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Ten commandments of research

Updated Tuesday, 4th September 2007

Historical research is endlessly fascinating, occasionally frustrating and totally absorbing. Here are ten commandments to get you started. You should also be warned that it is often totally addictive!

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Research can cover everything from talking to the oldest inhabitant in the village about VE night to trying to find out what the Cabinet decided about nuclear weapons yesterday.

  1. Be prepared. Wherever you are going and whatever you are researching, it is wise to work out precisely what you want. Be also prepared to find that what you expected is completely out of the question! Historical research is always like trying to do a jigsaw without all the pieces.
  2. Read around the subject. You will miss a lot by not trying to find out the background to any topic you are researching.
  3. Keep accurate records. Nothing is more frustrating in historical research than finding something once and then not being able to find it again later. Work out your own filing system and stick to it. Cards work for many people; if you are using the computer, remember to back up and keep copies.
  4. Use the internet wisely and well. The internet has proved an enormous bonus to historians. Many archives (such as The Times) are now available on the internet and there are many helpful sites. You can get birth, death and marriage certificates (from 1837) from Gov-Certificates.co.uk. The census is available from 1801 to 1901 and is online from 1841 to 1901. But beware – there are pitfalls to using the internet. For example, many sites about the Holocaust are wonderful but there are some which are misleading, others that claim it never happened.
  5. Plan carefully. Planning is essential; contact the archive and get as much information as you can. Find out essential information. When is it open? What is available? Archivists are a really nice lot of people but they need warning and consulting. Check essential information. Do you need ID? How many bits of information can you look at at any one time? Can you make copies and how much will it cost?
  6. Do a taster first. It is often wise not to dive in straight away but just to look at one item or related items and see what is involved. Forewarned is forearmed!
  7. Assess reliability. No source is unbiased. If you are studying the slave trade, for example, what the slave owners felt was important is almost certainly not what the slaves felt was important! Arthur Marwick, the former Professor of History at the Open University, used to distinguish between witting testimony (the information the writer intended to convey) and unwitting testimony (the prejudices and assumptions underlying the source). Check how contemporary the source was and why it was created.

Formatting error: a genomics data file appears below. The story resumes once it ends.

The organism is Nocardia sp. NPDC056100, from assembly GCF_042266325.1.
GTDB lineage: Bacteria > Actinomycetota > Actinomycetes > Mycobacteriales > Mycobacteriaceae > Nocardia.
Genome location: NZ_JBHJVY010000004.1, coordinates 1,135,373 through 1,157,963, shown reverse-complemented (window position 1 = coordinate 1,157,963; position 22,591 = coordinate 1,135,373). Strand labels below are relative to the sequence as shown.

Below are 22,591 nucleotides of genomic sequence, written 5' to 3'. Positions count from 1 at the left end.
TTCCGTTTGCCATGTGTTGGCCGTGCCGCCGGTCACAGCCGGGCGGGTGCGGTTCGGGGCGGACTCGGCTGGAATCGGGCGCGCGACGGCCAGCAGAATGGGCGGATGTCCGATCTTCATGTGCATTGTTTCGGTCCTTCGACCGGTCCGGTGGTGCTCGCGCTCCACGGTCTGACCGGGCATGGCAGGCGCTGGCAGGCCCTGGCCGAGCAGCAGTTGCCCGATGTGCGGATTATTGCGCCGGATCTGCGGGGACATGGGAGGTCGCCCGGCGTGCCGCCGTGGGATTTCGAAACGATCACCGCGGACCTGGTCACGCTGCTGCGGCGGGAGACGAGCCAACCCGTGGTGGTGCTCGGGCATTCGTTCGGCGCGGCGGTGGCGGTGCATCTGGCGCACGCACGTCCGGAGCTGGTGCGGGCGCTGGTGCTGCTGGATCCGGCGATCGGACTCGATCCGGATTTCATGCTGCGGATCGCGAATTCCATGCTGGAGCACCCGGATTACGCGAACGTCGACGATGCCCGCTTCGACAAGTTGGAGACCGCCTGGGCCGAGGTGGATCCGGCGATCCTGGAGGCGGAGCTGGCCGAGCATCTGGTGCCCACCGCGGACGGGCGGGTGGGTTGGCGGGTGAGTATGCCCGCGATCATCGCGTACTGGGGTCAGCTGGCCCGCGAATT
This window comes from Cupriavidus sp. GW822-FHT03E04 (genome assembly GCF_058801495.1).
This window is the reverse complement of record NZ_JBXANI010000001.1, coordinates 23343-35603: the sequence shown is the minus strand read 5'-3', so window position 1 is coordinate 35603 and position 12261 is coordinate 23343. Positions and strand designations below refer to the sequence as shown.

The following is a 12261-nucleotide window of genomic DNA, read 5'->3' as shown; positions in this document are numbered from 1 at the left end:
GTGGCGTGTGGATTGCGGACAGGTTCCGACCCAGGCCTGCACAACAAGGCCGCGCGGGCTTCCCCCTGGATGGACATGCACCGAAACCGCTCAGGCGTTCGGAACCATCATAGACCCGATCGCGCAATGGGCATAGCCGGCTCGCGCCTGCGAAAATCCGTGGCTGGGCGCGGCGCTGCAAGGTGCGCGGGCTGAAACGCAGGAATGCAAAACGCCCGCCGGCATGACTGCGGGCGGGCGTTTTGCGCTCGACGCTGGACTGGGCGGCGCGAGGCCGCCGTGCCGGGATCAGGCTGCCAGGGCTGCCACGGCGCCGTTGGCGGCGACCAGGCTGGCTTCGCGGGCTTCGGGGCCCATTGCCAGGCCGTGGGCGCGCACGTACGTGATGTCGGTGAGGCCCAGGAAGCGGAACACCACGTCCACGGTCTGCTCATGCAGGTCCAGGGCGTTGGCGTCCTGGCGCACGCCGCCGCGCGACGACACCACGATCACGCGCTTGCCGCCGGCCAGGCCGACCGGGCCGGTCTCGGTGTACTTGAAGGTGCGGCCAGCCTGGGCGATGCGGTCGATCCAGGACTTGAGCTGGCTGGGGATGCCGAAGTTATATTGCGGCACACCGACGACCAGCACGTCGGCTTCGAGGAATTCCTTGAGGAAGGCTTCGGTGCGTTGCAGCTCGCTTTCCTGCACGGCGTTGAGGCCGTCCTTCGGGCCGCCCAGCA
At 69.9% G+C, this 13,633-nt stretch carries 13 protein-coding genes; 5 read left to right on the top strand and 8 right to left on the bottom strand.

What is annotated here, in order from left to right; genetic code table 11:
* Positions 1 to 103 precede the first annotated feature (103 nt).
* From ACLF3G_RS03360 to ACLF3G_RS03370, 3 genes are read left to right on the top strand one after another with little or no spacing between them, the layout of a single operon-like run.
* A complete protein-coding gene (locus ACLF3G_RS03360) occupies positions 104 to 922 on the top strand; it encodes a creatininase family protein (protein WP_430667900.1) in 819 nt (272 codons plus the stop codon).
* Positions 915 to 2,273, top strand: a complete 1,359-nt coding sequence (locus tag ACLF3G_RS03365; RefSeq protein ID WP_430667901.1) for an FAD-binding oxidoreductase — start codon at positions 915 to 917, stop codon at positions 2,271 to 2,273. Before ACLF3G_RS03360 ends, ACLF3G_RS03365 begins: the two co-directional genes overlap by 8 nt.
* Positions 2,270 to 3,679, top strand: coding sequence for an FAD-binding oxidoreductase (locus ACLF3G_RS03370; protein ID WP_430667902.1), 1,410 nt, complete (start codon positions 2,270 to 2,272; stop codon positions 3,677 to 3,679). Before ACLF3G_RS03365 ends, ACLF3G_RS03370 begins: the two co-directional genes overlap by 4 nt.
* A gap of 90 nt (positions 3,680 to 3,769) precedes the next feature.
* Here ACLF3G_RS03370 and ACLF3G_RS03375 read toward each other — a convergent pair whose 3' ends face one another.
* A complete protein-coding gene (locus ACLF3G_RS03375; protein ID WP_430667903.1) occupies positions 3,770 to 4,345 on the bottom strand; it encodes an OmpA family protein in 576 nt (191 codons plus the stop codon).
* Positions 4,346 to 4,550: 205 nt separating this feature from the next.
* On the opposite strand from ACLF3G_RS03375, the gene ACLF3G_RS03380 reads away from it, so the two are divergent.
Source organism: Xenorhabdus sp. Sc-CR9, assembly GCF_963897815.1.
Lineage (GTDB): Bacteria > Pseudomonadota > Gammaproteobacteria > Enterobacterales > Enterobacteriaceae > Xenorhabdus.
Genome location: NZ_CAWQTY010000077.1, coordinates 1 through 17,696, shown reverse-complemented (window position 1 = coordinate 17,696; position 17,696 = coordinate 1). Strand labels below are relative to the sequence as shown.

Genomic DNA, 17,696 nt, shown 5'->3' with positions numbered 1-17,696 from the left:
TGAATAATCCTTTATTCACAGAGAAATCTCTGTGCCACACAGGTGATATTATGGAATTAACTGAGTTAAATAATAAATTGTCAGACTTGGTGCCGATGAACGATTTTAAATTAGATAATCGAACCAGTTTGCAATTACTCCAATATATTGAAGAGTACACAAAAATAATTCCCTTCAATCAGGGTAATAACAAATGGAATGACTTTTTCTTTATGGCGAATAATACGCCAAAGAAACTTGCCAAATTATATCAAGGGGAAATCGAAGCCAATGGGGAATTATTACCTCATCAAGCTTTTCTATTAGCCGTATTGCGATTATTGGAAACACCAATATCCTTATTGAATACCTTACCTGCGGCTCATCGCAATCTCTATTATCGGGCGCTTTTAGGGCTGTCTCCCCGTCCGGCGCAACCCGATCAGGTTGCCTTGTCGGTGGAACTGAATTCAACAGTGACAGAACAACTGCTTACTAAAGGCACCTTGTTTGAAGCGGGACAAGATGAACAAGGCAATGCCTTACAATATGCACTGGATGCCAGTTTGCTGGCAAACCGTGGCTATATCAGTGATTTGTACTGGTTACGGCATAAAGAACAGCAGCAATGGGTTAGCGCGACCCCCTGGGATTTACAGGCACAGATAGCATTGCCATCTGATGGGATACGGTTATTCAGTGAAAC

8. Find out what special skills are needed. The further back in time, the more important it is to realise that you may need special skills. Many medieval records are in Latin. Modern record-keeping often until recently used a very archaic shorthand. Even Victorian phrases have changed in meaning. ”On the town”, for instance, now means having a good time (usually alcoholic); it had a quite different meaning in Victorian times.
  9. Think like a detective. Remember, the harder you try, the luckier you can get. History is often like an orange, the harder you squeeze, the better the result!
  10. Work out a strategy. Supposing, for example, you are trying to find out how your town felt about World War One. You might not be able to read every single newspaper for four years. You might need to take key events or to do a systematic search, say taking different months at random or looking at key events. What are the advantages of your particular method of investigation? Oral history, for example, can make history come alive but it can be biased, inaccurate or suffer from memory loss.

Some suggested sources of information

There are literally millions of sources of information for the historian – and the list grows every day. One of the exciting things is that history is diversifying; it is no longer just kings, queens and battles. Here are just a few suggestions to start you off:

National Archives: The National Archives deal with the main British records and especially for England and Wales.
There are separate National Archives for Scotland, Northern Ireland and the Republic of Ireland:
National Archives of Scotland
Public Record Office of Northern Ireland
National Archives of Ireland.

Familia is a very useful site for family and public records, operated by the Museums and Libraries Archives Council.

County Records: These will be held by your local archives and records office, which will be organised by your local County or Municipal Borough Council. These usually also contain ecclesiastical records, often going back to medieval times.

The BBC and the Open University are not responsible for the content of external websites

 

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